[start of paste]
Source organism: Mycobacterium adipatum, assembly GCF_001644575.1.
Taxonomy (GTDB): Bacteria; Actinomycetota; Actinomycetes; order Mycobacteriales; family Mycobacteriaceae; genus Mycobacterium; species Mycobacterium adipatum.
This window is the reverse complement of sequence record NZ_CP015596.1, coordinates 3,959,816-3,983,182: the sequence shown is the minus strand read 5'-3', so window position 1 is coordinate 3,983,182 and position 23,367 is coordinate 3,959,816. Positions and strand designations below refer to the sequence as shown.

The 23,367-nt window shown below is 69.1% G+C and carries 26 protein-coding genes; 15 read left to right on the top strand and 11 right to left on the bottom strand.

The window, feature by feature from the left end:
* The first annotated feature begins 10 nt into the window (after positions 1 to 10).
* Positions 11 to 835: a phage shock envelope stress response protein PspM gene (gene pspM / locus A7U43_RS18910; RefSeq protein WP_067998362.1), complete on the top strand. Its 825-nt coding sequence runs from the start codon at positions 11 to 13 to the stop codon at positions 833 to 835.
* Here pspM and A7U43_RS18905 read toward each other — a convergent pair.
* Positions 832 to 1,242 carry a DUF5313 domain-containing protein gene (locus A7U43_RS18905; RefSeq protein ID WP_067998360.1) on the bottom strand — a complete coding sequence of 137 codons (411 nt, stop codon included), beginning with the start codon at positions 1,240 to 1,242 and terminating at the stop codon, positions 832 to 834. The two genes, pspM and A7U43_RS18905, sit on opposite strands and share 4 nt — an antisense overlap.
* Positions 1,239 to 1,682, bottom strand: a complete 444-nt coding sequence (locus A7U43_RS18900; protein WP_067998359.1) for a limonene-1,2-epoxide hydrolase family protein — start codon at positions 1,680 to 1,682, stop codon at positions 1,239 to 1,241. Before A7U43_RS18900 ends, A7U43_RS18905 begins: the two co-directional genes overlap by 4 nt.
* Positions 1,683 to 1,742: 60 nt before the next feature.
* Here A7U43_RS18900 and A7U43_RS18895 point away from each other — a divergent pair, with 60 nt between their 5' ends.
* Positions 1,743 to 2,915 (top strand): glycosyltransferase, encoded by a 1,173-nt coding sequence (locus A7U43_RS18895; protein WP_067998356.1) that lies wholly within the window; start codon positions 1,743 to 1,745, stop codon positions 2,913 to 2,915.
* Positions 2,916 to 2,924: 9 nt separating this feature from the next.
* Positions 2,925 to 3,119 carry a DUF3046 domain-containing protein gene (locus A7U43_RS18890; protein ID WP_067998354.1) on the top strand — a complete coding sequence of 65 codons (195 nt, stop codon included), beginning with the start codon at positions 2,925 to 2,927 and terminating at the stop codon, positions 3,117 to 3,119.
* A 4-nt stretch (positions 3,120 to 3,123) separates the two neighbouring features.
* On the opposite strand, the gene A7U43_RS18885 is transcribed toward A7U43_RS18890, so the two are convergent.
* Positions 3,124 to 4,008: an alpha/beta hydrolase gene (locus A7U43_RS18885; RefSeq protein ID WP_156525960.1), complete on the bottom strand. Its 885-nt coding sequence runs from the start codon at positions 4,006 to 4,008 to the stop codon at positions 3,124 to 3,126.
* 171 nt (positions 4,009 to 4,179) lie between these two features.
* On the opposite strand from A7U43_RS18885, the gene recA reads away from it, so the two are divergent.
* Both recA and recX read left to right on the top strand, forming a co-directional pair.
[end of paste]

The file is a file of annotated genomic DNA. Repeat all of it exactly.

Source organism: Mycobacterium adipatum, assembly GCF_001644575.1.
Taxonomy (GTDB): Bacteria; Actinomycetota; Actinomycetes; order Mycobacteriales; family Mycobacteriaceae; genus Mycobacterium; species Mycobacterium adipatum.
This window is the reverse complement of sequence record NZ_CP015596.1, coordinates 3,959,816-3,983,182: the sequence shown is the minus strand read 5'-3', so window position 1 is coordinate 3,983,182 and position 23,367 is coordinate 3,959,816. Positions and strand designations below refer to the sequence as shown.

The 23,367-nt window shown below is 69.1% G+C and carries 26 protein-coding genes; 15 read left to right on the top strand and 11 right to left on the bottom strand.

The window, feature by feature from the left end:
* The first annotated feature begins 10 nt into the window (after positions 1 to 10).
* Positions 11 to 835: a phage shock envelope stress response protein PspM gene (gene pspM / locus A7U43_RS18910; RefSeq protein WP_067998362.1), complete on the top strand. Its 825-nt coding sequence runs from the start codon at positions 11 to 13 to the stop codon at positions 833 to 835.
* Here pspM and A7U43_RS18905 read toward each other — a convergent pair.
* Positions 832 to 1,242 carry a DUF5313 domain-containing protein gene (locus A7U43_RS18905; RefSeq protein ID WP_067998360.1) on the bottom strand — a complete coding sequence of 137 codons (411 nt, stop codon included), beginning with the start codon at positions 1,240 to 1,242 and terminating at the stop codon, positions 832 to 834. The two genes, pspM and A7U43_RS18905, sit on opposite strands and share 4 nt — an antisense overlap.
* Positions 1,239 to 1,682, bottom strand: a complete 444-nt coding sequence (locus A7U43_RS18900; protein WP_067998359.1) for a limonene-1,2-epoxide hydrolase family protein — start codon at positions 1,680 to 1,682, stop codon at positions 1,239 to 1,241. Before A7U43_RS18900 ends, A7U43_RS18905 begins: the two co-directional genes overlap by 4 nt.
* Positions 1,683 to 1,742: 60 nt before the next feature.
* Here A7U43_RS18900 and A7U43_RS18895 point away from each other — a divergent pair, with 60 nt between their 5' ends.
* Positions 1,743 to 2,915 (top strand): glycosyltransferase, encoded by a 1,173-nt coding sequence (locus A7U43_RS18895; protein WP_067998356.1) that lies wholly within the window; start codon positions 1,743 to 1,745, stop codon positions 2,913 to 2,915.
* Positions 2,916 to 2,924: 9 nt separating this feature from the next.
* Positions 2,925 to 3,119 carry a DUF3046 domain-containing protein gene (locus A7U43_RS18890; protein ID WP_067998354.1) on the top strand — a complete coding sequence of 65 codons (195 nt, stop codon included), beginning with the start codon at positions 2,925 to 2,927 and terminating at the stop codon, positions 3,117 to 3,119.
* A 4-nt stretch (positions 3,120 to 3,123) separates the two neighbouring features.
* On the opposite strand, the gene A7U43_RS18885 is transcribed toward A7U43_RS18890, so the two are convergent.
* Positions 3,124 to 4,008: an alpha/beta hydrolase gene (locus A7U43_RS18885; RefSeq protein ID WP_156525960.1), complete on the bottom strand. Its 885-nt coding sequence runs from the start codon at positions 4,006 to 4,008 to the stop codon at positions 3,124 to 3,126.
* 171 nt (positions 4,009 to 4,179) lie between these two features.
* On the opposite strand from A7U43_RS18885, the gene recA reads away from it, so the two are divergent.
* Both recA and recX read left to right on the top strand, forming a co-directional pair.